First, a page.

Given the complexity of managing hepatocellular carcinoma (HCC), it is widely accepted that a multidisciplinary team approach (tumor boards) offers the best approach to individualize therapy. The aim of this study was to determine utilization of therapies and outcomes for patients with HCC, comparing those managed through our multidisciplinary tumor board (MDTB) to those who were not.
A database analysis of all patients with HCC managed through our MDTB, from 2007 until 2011, was performed. A database of all patients with HCC from 2002 to 2011, not managed through MDTB, was similarly created.
A total of 306 patients with HCC, from 2007 to 2011 were managed through our MDTB, in comparison with 349 patients, from 2002 to 2011 who were not. There were no significant differences in baseline demographic data or model for end-stage liver disease at presentation. Patients managed through MDTB were more likely to present at an earlier tumor stage and with lower serum alpha fetoprotein (AFP) (P=0.007). The odds of receiving any treatment for HCC was higher in patients managed through MDTB (odds ratio, 2.80; 95% confidence interval, 1.71-4.59; P<0.0001) independent of model for end-stage liver disease score, serum AFP, and tumor stage. There was significantly greater survival of patients managed through MDTB (19.1±2.5 vs. 7.6±0.9 mo, P<0.0001). Independent predictors for improved survival included management through MDTB, receipt of any HCC treatment, lower serum AFP, receipt of liver transplant, and T2 tumor stage.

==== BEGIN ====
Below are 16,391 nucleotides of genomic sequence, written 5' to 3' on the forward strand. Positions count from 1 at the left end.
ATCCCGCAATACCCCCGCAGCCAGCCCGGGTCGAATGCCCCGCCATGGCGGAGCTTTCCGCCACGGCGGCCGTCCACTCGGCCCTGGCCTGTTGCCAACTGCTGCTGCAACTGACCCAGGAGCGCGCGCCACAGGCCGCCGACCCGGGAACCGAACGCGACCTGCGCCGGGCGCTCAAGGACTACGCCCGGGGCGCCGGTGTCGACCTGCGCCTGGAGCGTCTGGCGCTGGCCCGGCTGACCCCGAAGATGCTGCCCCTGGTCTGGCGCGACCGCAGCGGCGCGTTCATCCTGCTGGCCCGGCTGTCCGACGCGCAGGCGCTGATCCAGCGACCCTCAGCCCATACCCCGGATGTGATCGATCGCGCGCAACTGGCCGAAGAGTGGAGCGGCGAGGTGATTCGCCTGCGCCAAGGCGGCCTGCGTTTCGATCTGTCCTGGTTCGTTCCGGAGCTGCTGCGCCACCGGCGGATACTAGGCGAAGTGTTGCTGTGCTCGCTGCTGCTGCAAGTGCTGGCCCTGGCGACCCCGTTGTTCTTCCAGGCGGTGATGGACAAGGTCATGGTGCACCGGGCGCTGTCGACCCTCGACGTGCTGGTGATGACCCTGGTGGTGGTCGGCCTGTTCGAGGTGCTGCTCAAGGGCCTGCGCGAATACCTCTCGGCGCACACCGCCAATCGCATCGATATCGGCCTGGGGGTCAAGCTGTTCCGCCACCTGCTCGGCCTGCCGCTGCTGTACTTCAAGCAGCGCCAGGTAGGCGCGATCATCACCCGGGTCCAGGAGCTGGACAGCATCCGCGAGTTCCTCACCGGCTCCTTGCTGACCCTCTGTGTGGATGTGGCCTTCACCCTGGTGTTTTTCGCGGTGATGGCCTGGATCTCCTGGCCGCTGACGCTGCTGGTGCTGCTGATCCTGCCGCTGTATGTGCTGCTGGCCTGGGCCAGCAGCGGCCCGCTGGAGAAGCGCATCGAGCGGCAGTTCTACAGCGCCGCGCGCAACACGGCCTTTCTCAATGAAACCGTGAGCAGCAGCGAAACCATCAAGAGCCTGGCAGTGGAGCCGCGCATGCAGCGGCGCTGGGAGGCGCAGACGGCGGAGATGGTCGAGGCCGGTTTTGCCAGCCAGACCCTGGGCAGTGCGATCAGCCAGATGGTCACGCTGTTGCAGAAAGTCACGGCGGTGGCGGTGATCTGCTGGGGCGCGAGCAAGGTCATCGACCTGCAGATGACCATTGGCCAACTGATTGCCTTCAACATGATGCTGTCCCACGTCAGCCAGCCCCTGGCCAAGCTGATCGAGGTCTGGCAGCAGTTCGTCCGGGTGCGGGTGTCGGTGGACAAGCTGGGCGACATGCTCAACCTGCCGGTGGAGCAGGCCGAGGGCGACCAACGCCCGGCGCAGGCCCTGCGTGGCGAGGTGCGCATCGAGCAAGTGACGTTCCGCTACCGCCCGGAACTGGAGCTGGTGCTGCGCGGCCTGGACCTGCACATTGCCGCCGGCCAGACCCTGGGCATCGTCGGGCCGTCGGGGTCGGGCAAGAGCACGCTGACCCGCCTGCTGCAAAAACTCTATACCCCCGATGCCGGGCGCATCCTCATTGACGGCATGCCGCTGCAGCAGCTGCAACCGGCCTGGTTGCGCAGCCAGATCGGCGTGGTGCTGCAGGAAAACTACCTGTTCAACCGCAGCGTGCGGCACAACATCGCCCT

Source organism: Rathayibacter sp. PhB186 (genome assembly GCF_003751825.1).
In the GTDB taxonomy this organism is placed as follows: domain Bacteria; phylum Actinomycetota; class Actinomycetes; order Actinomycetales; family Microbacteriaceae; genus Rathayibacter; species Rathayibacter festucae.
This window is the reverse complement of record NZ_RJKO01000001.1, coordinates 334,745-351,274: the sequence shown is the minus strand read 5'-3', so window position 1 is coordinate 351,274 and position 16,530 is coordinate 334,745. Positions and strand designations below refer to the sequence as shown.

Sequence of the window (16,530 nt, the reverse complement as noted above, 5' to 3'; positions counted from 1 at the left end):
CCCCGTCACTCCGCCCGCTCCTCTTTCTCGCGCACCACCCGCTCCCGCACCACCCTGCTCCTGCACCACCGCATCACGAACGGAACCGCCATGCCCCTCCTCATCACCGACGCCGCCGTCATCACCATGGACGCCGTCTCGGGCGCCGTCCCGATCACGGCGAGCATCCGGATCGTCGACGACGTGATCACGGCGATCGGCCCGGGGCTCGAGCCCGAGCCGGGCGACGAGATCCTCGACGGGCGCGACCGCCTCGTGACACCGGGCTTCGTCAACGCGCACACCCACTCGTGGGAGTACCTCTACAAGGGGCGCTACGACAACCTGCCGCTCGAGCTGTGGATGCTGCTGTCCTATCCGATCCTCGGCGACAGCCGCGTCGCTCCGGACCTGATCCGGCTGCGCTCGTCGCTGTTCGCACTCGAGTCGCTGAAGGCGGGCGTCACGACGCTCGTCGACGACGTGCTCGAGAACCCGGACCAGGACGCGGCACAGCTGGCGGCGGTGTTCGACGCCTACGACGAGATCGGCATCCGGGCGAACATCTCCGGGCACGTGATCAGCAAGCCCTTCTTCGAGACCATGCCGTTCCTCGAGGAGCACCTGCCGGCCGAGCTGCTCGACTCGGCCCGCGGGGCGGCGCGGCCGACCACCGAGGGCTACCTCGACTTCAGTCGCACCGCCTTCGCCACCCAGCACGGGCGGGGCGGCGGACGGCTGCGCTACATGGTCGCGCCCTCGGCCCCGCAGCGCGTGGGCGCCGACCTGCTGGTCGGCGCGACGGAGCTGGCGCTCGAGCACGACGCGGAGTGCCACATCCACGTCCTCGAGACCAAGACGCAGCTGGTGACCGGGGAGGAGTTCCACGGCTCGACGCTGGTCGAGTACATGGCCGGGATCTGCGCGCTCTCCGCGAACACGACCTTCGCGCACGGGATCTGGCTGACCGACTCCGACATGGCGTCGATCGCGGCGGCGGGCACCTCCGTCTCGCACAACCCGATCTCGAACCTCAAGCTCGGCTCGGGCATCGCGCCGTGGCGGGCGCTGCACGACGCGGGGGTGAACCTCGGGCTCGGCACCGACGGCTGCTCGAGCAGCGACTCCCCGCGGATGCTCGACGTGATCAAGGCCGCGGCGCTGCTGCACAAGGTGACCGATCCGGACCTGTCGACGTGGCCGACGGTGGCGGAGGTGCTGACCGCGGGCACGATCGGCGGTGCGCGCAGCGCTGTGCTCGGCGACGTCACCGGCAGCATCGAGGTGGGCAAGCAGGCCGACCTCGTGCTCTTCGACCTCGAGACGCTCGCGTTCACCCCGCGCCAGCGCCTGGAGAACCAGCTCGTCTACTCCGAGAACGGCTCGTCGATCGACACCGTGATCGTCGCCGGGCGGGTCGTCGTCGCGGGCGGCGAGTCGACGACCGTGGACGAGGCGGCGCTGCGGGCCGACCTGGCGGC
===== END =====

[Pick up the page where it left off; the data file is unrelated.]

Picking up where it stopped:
Patients with HCC managed through a MDTB had significantly higher rates of receipt of therapy and improved survival compared with those who were not.
Departments of *Medicine, Division of Gastroenterology & Hepatology
§Surgery, Division of Transplantation
‡Radiology, Section of Abdominal Imaging and Intervention, University of Wisconsin School of Medicine and Public Health, Madison, WI
†Department of Medicine, Northwestern University Feinberg School of Medicine, Chicago, IL
P.D.A.: study concept and design, interpretation of data, drafting and revising manuscript. P.P.: data acquisition. L.H.: data acquisition. M.R.L., J.D.M., and F.L.: manuscript revision. A.S.: study concept and design, analysis and interpretation of data, manuscript revision.
The authors declare that they have nothing to disclose.
Address correspondence to: Parul D. Agarwal, MD, University of Wisconsin School of Medicine and Public Health, 1685 Highland Avenue, Madison, WI 53705 (e-mail: firstname.lastname@example.org).
Received August 4, 2016
Accepted January 23, 2017